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While Dartmouth is a small school, it has a generous range of arts facilities. The campus boasts countless organizations dedicated to the arts -- too many to cover here. This article and the College's orientation activities can give you a brief overview of arts on campus, but the best strategy is to dive in and pursue your passion. You'll be surprised at the depth of the offerings -- and if you're exploring uncharted waters, it's easy to create your own opportunities.
"Legally Blonde" boasts a cute pun in the title, a cute premise and a cute star in Reese Witherspoon. With the lovability market cornered, this film tries to be something more. But in contrast to Elle Woods, the enterprising law student played by Witherspoon, "Legally Blonde" fails just when you expect it to succeed.
Video-game movies do not enjoy a proud heritage. "Super Mario Bros.," "Mortal Kombat" and the like are, inevitably, unwatchable garbage.
I recently signed up to review the worst of Hollywood's latest dreck as a public service for The Dartmouth's readers -- I watch a few horrible movies, suffer through their inadequacies and write about them to save you from a similar fate.
What is the most terrifying line in all of cinema?
NBC's new quiz show, "Weakest Link," has been called a cross between ABC's "Who Wants to Be a Millionaire" and CBS's "Survivor," but this summary does injustice to an innovative show that has enough going for it on its own.
Watching an episode of Comedy Central's new series "That's My Bush!" is like eating an Italian sub from Blimpie's -- you know it isn't good, but there are so many factors at work that you're not sure why.
I'm sick of George Lucas.
The critics have reached a consensus. 2000 was a bad year for Hollywood, and so far 2001 isn't much better. With movie audiences becoming increasingly desperate for decent entertainment, where can they turn?
"Cast Away" is a film that sets up a concept efficiently and meets all of its potential, yet it still only merits three stars. Because in this work that draws so many contrasts between the comforts of home and the harshness of nature, the most notable dichotomy is between the film's powerful midsection and its flaccid ending.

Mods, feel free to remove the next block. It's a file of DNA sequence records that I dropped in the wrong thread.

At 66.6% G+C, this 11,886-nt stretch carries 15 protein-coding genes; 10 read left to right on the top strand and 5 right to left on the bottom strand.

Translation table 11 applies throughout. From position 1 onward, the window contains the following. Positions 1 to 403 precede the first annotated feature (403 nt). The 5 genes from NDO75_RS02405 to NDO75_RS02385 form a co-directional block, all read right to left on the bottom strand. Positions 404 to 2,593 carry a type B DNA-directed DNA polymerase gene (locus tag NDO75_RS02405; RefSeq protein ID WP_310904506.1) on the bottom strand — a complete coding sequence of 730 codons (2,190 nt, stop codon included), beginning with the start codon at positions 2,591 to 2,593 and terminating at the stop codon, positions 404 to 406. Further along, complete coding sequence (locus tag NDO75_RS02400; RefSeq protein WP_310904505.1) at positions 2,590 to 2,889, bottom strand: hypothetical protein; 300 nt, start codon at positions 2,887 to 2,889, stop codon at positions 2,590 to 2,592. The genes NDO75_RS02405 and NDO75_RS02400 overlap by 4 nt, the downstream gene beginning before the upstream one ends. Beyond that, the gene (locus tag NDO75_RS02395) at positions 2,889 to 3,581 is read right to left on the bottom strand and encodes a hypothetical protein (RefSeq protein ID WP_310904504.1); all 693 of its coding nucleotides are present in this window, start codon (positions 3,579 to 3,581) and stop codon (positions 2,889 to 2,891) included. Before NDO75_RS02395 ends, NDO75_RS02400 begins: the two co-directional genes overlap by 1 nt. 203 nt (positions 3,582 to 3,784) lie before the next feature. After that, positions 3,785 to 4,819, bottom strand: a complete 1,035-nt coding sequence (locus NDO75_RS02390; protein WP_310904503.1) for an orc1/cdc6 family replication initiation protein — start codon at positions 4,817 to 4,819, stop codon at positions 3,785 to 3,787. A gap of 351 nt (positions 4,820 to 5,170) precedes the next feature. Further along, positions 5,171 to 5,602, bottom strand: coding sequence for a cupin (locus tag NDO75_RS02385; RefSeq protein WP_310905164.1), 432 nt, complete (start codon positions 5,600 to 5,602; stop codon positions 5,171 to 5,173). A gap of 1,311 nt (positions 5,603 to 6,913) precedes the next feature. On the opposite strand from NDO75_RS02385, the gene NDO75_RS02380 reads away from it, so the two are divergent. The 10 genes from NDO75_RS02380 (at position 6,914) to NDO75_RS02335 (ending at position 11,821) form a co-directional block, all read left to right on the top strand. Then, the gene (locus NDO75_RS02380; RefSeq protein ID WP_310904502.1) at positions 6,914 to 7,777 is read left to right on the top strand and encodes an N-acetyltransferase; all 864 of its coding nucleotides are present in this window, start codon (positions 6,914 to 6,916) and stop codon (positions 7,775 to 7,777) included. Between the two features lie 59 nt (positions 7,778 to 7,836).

Editor's Note -- In conjunction with the release of Universal's "How the Grinch Stole Christmas," The Dartmouth is featuring a three-part series on the story and its author, Dr. Seuss -- also known as Theodor Geisel '27. A review of the film runs today, followed by a look at Dr. Seuss's time at Dartmouth on Tuesday and a feature on the many faces of "The Grinch" on Wednesday.
Not many directors dare to make a movie about golf. It's hard work to make the game work for the cinema -- there can be drama in a golf match, but it is a drama that develops slowly, ploddingly over the four hours required by a typical 18-hole round.
Last January, I gave a harsh review to an upstart sitcom on Fox, boldly declaring that it's simply "not funny." That sitcom went on to become the biggest hit that Fox has seen since "The Simpsons."
Ed Stevens gets fired from a high-powered New York law firm for misplacing one comma in a 500-page contract, comes home to find his wife sleeping with the mailman, drives back to his boyhood home (the small town of Stuckeyville), kisses his high-school sweetheart, purchases an ailing bowling alley.
"You are holding the future of the Macintosh in your hands."
As is the case with any major event this year, the Summer Olympics in Sydney have a heightened air of importance about them. After all, these are the first Games of the Millennium! They're an indication of things to come in the -- gasp -- future!
A little jealousy can go a long way. In this case, I became green last Thursday when an 18-year-old college student made his way to the hotseat on that show of shows, "Who Wants to Be a Millionaire." Rapidly feeling my next birthday approaching, that toll-free qualification number popped into my head, teasing me -- "If only you had tried a little harder."
It was tough, as a reviewer, to see a movie called "Loser." The title cleverly puts its audience in a merciful mood, setting them to search for redeeming qualities. I found it hard to retain my critical objectivity -- after all, who wants to be the bully that kicks a loser when it's down?
Interested in the arts? In the first week you're here, Dartmouth will try to convince you that the college has endless resource to offer the arts-inclined student.
It's hard to describe the atmosphere at a Macworld Expo, for this isn't your standard trade show. There are the product announcements, free literature, buttons and pens that you would expect, but there's something unique to Macworld -- the people.